The civic leagues. Honestly, the civic leagues of the city of Norfolk are the most impressive thing that I have ever seen. Citizens from almost every neighborhood band together to make sure that they’re heard by the city council and all the officials therein. I have never seen anything like the structure and organization that these civic leagues possess – all the way up to the Federation of Civic Leagues! I dare say that the voices of the countless concerned residents go unheard far more than they should. As Norfolk’s most valuable asset, our elected officials need to spend more time listening to what is being said by the people who comprise our civic leagues.

What is your strategy for verifying compliance with state educational testing standards by Norfolk Public Schools?

The VSOL (Virginia Standards of Learning) tests are mandatory in all Virginia public schools. If these tests aren’t being taken by students in the Norfolk public school system, then we have far more drastic problems than I originally realized. If any state educational testing standards are not being complied with by any Norfolk public school, drastic action needs to be taken against the management of that school. I have not heard of any specific cases of this, but if I do, I will speak on that then.

Are the current structure, information flow, and accountability among Norfolk Public Schools, the School Board, and City Council adequate? If not, what would you do to improve these areas?

These three things (structure, information flow and accountability) seem to be in order as far as I can tell. I definitely do not want to mess with the structure of any of these organizations – that’s far deeper than I intend to go. Information flow seems to be a very simple process with modern technology. I don’t think it’s necessary to revamp our computer systems. Accountability may be a little bit of an issue. One could argue that people need to start taking responsibility for the detrimental effects that occur after a poor decision is made, but I’ve never been one to point fingers. Instead I urge this city to move on and move up.
What is your plan to maintain and improve the quality of Norfolk neighborhoods and reverse decline in those neighborhoods that are deteriorating?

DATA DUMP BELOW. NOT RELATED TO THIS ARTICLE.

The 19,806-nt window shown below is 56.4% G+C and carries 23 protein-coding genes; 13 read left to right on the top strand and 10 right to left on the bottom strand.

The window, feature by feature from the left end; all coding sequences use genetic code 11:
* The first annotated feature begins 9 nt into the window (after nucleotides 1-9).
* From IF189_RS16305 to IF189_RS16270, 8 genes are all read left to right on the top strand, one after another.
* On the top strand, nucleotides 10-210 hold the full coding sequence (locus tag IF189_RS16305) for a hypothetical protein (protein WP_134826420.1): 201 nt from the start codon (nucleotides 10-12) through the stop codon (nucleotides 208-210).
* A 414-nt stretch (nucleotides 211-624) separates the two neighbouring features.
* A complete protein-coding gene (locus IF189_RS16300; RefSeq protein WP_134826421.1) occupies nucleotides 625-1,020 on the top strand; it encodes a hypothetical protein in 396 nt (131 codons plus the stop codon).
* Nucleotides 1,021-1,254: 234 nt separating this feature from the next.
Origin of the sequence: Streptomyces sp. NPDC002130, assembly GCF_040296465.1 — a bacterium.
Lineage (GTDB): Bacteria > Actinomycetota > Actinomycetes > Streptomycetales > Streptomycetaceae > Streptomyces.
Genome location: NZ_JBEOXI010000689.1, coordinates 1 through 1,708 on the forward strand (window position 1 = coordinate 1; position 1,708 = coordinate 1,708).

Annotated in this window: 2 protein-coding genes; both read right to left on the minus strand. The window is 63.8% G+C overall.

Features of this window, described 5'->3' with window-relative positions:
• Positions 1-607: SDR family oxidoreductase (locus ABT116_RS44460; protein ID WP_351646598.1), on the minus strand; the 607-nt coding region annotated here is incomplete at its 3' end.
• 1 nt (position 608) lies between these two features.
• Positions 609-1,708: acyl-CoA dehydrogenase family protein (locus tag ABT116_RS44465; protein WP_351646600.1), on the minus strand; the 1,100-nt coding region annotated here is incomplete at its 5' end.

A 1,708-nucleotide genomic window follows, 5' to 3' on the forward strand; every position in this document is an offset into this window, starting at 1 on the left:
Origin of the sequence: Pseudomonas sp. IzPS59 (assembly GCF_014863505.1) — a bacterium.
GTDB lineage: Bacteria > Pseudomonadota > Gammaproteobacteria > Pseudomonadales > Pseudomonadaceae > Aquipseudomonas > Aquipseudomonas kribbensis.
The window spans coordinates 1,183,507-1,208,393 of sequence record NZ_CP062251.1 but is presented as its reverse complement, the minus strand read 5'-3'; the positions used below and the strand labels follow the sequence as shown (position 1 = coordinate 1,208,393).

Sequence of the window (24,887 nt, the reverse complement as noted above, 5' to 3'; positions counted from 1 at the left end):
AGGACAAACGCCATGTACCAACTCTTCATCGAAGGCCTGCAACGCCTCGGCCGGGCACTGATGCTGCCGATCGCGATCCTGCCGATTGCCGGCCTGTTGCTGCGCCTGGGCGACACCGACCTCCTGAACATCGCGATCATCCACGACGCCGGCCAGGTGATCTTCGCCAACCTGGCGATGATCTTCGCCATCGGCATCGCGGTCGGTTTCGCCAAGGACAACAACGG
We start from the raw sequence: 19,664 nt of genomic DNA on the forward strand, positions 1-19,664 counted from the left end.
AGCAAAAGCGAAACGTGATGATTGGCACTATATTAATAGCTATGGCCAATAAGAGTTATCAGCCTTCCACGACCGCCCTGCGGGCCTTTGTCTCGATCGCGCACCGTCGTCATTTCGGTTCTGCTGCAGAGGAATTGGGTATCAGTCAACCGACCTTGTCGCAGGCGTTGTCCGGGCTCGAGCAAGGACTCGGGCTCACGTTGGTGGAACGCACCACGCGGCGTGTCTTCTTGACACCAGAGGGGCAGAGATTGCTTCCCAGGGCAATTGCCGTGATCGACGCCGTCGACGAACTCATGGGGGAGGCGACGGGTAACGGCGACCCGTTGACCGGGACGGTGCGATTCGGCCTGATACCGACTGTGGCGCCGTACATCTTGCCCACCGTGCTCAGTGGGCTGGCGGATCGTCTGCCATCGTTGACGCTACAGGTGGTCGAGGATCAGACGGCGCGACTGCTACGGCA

Cops. Police. Law dogs. Enforcers. What ever you want to call them, I want to hire them. I come from a bad neighborhood and I know what it’s like to live in a ghetto. There’s no way to find and catch the person who broke into your car. Not even the person that broke into your house in most cases. But no one is going to commit a crime in front of a cop. So if we put cops on the streets, the criminals will leave the streets, and the quality of life on the streets will improve drastically. Furthermore, I want to massively increase the funding to our public schools. If our children are properly educated then instead of breaking into cars they’ll go to college and be far more successful than the drug
dealers I see on my street corner. The youngsters only aspire the expectations that we set for them. If we are providing the children with a poor education, with no investment in their future, what can we say that we are truly expecting from them? Not much. And that’s what we’ll get in return.

Paul Fraim, Candidate for Mayor of Norfolk

Paul Fraim, Candidate for Mayor of Norfolk

Paul Fraim (incumbent)

President, law firm of Fraim and Fiorella, PC. Chairman of Norfolk Board of TowneBank Board of Directors

Member Norfolk City Council since 1986; Mayor since 1994; Norfolk’s first elected Mayor

Lives in Larchmont

More on his campaign at www.fraimformayor.com